8. • Add the salt by sprinkling over the top of the beans and squash. Stir salt in a little, very gently so as not to break up the squash piece, and cook 15 minutes more, uncovered to reduce the liquid. If there is still a lot of water after 15 minutes you can continue simmering uncovered as long as you like, just keep the flame very low and check regularly to make sure it does not scorch.
  9. • Serve hot garnished with parsley.
  10. Leftovers will keep refrigerated up to 3 days.
  11. -----------------------------------------------------------
Method # 2 - Pressure Cooking
  1. Makes 4 servings
Time
  1. Soaking time: 8 hours or over night
  2. Preparation time: 15 minutes
  3. Cooking time: 1 hour
  4. Clean-up time: 10 minutes
Equipment
  1. • Pressure Cooker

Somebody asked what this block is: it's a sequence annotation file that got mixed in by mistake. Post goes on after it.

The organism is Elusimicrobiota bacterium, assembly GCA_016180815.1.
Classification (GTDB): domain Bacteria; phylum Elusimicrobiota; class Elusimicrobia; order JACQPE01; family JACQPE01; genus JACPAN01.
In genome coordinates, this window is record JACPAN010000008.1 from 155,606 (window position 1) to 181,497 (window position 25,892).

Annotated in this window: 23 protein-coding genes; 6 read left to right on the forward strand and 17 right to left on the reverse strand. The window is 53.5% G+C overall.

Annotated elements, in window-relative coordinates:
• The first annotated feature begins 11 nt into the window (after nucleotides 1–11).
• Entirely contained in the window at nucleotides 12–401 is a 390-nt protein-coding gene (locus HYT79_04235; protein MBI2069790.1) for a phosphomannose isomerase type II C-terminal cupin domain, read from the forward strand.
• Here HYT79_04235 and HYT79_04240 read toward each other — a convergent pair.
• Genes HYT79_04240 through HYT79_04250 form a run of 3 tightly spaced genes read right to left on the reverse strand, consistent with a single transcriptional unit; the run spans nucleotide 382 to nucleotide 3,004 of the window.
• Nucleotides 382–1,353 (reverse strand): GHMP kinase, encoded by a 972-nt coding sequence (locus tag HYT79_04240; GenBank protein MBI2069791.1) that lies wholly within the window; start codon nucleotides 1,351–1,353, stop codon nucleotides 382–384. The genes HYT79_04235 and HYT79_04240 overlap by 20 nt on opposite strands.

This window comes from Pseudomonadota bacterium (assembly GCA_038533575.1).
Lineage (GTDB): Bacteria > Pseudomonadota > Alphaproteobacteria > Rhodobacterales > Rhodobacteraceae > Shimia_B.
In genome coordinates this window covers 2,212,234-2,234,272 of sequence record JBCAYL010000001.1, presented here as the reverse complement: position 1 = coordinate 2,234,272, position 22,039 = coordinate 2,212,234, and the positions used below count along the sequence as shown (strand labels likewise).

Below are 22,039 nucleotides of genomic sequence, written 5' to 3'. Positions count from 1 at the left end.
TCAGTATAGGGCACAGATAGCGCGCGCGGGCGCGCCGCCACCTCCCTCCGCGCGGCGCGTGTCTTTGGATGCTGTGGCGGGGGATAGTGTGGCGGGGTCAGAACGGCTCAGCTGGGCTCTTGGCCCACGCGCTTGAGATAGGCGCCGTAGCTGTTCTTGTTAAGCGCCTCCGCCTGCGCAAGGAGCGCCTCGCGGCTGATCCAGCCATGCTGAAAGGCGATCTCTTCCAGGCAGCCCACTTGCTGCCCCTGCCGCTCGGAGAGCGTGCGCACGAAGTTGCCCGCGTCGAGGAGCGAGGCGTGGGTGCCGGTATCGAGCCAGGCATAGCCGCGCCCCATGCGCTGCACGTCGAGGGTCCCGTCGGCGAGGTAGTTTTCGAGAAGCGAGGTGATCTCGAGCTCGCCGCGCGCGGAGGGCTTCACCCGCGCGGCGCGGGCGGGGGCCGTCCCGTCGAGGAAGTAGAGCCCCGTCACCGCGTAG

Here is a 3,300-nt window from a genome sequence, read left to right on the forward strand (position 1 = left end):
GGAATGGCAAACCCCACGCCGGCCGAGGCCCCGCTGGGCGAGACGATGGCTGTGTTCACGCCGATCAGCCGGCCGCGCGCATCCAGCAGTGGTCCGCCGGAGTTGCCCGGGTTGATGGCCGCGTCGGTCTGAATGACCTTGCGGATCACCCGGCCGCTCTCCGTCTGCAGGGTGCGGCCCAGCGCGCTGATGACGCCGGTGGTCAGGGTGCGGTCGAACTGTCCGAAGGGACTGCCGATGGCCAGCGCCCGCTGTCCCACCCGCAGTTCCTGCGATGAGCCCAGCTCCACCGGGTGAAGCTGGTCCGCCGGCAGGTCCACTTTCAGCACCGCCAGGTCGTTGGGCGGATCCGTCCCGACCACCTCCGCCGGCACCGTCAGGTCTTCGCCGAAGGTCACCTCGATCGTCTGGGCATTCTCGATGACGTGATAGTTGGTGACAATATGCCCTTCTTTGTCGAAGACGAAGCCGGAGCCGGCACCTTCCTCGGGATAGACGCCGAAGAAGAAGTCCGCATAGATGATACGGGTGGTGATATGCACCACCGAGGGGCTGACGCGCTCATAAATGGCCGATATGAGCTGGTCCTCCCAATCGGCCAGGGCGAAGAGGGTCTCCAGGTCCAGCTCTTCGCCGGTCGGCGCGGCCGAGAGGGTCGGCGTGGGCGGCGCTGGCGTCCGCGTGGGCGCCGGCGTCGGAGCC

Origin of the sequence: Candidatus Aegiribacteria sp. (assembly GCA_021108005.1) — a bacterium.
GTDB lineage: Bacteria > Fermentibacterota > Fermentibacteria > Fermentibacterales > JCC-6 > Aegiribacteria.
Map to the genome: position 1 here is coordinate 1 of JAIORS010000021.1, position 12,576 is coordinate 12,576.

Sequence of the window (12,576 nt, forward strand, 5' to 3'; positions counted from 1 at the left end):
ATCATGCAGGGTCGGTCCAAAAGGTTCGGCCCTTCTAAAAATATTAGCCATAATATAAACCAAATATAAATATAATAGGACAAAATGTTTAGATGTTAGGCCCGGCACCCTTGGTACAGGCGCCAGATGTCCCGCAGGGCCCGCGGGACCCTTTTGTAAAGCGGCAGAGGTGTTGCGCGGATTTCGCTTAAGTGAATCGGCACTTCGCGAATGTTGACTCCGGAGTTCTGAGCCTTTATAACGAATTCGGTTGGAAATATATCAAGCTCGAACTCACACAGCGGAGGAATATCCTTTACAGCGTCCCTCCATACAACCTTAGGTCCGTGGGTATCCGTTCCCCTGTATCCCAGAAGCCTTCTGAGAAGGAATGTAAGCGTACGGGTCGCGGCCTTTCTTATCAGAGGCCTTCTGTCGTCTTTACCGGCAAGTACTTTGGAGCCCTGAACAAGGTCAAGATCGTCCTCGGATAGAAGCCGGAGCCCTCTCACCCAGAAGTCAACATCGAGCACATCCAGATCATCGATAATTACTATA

2. • Vegetable knife
Pressure Cooking Ingredients
  1. 1 cup azuki beans, washed, and soaked in 2 1/2 cups water
  2. 1 cup hard winter squash (such as butternut, buttercup or kabocha), cut in large cubes
  3. 1-inch square piece of kombu
  4. 1/4 teaspoon sea salt
  5. water
  6. parsley, chopped, for garnish
Pressure Cooking Directions
  1. • Place the kombu on the bottom of the pressure cooker.
  2. • Add the soaked beans and, if necessary add enough water to cover the beans by 1/2 inch. Place the squash on top of the beans.
  3. • Bring to pressure over a high flame, then reduce the flame to low and cook for 45 minutes.
  4. • Let pressure come down, remove the lid, and add the salt by sprinkling over the top of the beans and squash. Stir salt in a little, very gently so as not to break up the squash piece, and cook 10 to 15 minutes more, uncovered to reduce the liquid. If there is still a lot of water after 15 minutes you can continue simmering uncovered as long as you like, just keep the flame very low and check regularly to make sure it does not scorch.
  5. • Serve hot garnished with parsley.
  6. Leftovers will keep refrigerated up to 3 days.
Kushi Institute http://www.kushiinstitute.org/